When in foreign places – in this case, a shop in KLCC – it is best to be adaptable. For instance, right now during Ferragamo’s year-end sale, I have come to accept that women move in amoeba-like pattern, in absolute ignorance of any queue system ever invented.
The moment the shoes of choice have graced the south of one young lady’s feet, sheer orgasm miraculously erupts on her face.
True to form, she now proceeds to the checkout counter with confidence level that rivaled of Sir Lancelot of Camelot, lashes out wads of cash to the grinning face of the cashier, then walks away happy.
In this capitalist world, it is perfectly acceptable for a woman to spend thousands of ringgit on two pairs of shoes. I perhaps would do the same, but for a pair of Christian Louboutin, not Ferragamo mind you.
Until the day I can afford a pair of Louboutin arrives, I remain a lowly dreamer.
Shoes or handbags – the price and label notwithstanding – have a bizarre if not cult effect on women.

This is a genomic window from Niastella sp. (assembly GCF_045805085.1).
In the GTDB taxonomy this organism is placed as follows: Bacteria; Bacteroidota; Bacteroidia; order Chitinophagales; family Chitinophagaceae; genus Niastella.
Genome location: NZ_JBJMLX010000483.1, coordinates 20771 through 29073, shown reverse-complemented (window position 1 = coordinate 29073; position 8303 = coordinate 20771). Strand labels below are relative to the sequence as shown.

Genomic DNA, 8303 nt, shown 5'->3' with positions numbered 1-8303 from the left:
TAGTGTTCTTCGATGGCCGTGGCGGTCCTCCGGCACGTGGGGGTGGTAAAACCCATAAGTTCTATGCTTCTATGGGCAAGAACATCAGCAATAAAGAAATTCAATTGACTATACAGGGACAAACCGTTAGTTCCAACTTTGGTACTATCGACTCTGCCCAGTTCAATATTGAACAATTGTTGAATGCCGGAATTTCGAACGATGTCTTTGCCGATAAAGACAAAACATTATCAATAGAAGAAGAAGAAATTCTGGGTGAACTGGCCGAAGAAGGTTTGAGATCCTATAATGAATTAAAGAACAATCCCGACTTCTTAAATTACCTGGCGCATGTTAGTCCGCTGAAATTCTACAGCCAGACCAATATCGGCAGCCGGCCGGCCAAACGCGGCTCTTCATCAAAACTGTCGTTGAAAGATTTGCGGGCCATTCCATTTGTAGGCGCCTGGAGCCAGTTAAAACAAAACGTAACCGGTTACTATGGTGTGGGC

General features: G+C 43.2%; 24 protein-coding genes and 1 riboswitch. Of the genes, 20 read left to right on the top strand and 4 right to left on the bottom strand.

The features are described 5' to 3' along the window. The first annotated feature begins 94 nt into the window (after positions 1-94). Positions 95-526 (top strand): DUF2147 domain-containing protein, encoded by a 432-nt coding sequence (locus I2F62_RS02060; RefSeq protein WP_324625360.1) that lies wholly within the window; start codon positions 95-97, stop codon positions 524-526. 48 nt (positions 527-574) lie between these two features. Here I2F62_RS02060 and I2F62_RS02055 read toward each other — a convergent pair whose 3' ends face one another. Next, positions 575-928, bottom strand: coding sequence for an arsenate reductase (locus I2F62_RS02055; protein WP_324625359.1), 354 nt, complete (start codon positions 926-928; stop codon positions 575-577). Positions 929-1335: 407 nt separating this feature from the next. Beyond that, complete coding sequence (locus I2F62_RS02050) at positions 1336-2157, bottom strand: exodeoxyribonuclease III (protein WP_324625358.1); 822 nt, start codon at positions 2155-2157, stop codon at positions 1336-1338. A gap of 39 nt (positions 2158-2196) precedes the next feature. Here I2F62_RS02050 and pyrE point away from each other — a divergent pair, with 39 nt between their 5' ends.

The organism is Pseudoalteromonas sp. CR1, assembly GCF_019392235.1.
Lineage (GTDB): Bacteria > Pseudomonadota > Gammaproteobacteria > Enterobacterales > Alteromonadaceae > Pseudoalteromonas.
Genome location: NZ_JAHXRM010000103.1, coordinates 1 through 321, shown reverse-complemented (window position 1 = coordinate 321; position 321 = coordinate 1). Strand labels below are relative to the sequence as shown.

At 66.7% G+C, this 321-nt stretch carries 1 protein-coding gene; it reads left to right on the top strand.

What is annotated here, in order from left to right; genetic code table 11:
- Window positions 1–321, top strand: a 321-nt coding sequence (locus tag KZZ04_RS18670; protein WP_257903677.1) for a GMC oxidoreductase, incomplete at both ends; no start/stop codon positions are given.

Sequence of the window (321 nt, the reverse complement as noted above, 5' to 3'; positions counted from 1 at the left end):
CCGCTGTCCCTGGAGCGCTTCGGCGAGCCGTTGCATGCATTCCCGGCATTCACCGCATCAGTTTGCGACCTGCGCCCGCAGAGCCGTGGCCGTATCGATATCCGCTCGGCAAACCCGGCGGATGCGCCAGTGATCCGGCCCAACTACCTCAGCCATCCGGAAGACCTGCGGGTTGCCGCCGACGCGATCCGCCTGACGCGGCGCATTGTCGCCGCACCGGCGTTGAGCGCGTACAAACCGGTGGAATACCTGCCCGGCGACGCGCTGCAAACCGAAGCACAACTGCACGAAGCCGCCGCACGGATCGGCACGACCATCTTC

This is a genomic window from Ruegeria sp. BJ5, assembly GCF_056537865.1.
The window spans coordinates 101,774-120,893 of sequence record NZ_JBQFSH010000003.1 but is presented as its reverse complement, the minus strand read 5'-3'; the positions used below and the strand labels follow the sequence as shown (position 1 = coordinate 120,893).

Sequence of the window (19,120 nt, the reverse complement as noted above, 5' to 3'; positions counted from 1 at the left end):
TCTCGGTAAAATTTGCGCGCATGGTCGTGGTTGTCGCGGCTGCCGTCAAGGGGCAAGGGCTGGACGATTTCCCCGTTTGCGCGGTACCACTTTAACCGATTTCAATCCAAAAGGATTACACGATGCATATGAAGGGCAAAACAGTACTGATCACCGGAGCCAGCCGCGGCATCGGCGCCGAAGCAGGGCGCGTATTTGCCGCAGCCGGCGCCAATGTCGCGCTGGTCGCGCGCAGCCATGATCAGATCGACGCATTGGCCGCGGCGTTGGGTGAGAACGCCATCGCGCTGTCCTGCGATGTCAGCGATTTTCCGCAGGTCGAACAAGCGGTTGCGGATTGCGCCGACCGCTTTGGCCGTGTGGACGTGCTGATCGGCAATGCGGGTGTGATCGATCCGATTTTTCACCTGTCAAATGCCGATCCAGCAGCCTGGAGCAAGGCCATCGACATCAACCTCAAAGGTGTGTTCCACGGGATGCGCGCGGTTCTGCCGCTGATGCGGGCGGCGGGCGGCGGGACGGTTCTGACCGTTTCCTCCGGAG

I recall the day when I first got my heart broken, a boy had decided to replace me with a curly-haired girl with saucer-size eyes (curly hair? What the hell was he expecting? A Carrie Bradshaw look-alike on bad hair day?).
I was no longer the Skylar of his heart. Boy, that was hard to swallow, my self-esteem took a plunge deeper than the Dead Sea.
But lo and behold, a quick visit to Warehouse boutique in London, gave me the much-needed respite from the torture my heart was suffering from. I grabbed five pairs of sky-high stilettos in hues of colors – simmering black, British royal green, blanched almond, light slate gray and pale turquoise – just for the heck of it.
Then I sat alone over three shots of espresso, sashaying my heels for all and sundry to see, at a coffee shop in downtown Bayswater. I didn’t get a new boyfriend that day, but the happiness I felt, though ephemeral in nature, was priceless.
I don’t blame the writer of Tea & Scones for not getting the equilibrium between women and shoes, but he best not mess with it. Writing a 700-word blog post on it, though in the name of setting the record straight, is a colossal waste of time.
Now if you’ll excuse me, I shall head to another dangerous place for my money, called Kinokuniya. No, Louboutin has yet to open their signatures store in KL, for that I thank God.
p/s: Yan, what is the camera you think I should get to replace the Canon again? The name completely escaped me. Duh, I am old.